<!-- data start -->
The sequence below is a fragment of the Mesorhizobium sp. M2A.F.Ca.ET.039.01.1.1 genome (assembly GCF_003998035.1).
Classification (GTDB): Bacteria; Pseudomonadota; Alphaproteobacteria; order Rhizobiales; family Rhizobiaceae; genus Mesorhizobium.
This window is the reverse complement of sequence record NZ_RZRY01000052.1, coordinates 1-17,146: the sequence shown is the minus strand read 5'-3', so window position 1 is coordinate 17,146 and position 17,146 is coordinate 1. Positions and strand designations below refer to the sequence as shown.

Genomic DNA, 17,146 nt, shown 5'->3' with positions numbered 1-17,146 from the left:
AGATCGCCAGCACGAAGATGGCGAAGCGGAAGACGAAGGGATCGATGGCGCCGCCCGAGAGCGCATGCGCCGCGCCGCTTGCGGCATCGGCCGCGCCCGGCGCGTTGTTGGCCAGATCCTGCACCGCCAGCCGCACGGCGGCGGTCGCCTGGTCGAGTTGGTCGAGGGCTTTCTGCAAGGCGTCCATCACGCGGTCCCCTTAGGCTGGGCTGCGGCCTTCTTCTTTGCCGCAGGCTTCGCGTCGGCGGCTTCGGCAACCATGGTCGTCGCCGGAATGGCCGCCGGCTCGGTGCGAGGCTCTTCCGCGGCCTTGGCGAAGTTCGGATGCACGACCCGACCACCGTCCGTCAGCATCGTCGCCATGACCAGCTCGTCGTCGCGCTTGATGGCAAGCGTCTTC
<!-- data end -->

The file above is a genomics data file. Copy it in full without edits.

The sequence below is a fragment of the Mesorhizobium sp. M2A.F.Ca.ET.039.01.1.1 genome (assembly GCF_003998035.1).
Classification (GTDB): Bacteria; Pseudomonadota; Alphaproteobacteria; order Rhizobiales; family Rhizobiaceae; genus Mesorhizobium.
This window is the reverse complement of sequence record NZ_RZRY01000052.1, coordinates 1-17,146: the sequence shown is the minus strand read 5'-3', so window position 1 is coordinate 17,146 and position 17,146 is coordinate 1. Positions and strand designations below refer to the sequence as shown.

Genomic DNA, 17,146 nt, shown 5'->3' with positions numbered 1-17,146 from the left:
AGATCGCCAGCACGAAGATGGCGAAGCGGAAGACGAAGGGATCGATGGCGCCGCCCGAGAGCGCATGCGCCGCGCCGCTTGCGGCATCGGCCGCGCCCGGCGCGTTGTTGGCCAGATCCTGCACCGCCAGCCGCACGGCGGCGGTCGCCTGGTCGAGTTGGTCGAGGGCTTTCTGCAAGGCGTCCATCACGCGGTCCCCTTAGGCTGGGCTGCGGCCTTCTTCTTTGCCGCAGGCTTCGCGTCGGCGGCTTCGGCAACCATGGTCGTCGCCGGAATGGCCGCCGGCTCGGTGCGAGGCTCTTCCGCGGCCTTGGCGAAGTTCGGATGCACGACCCGACCACCGTCCGTCAGCATCGTCGCCATGACCAGCTCGTCGTCGCGCTTGATGGCAAGCGTCTTC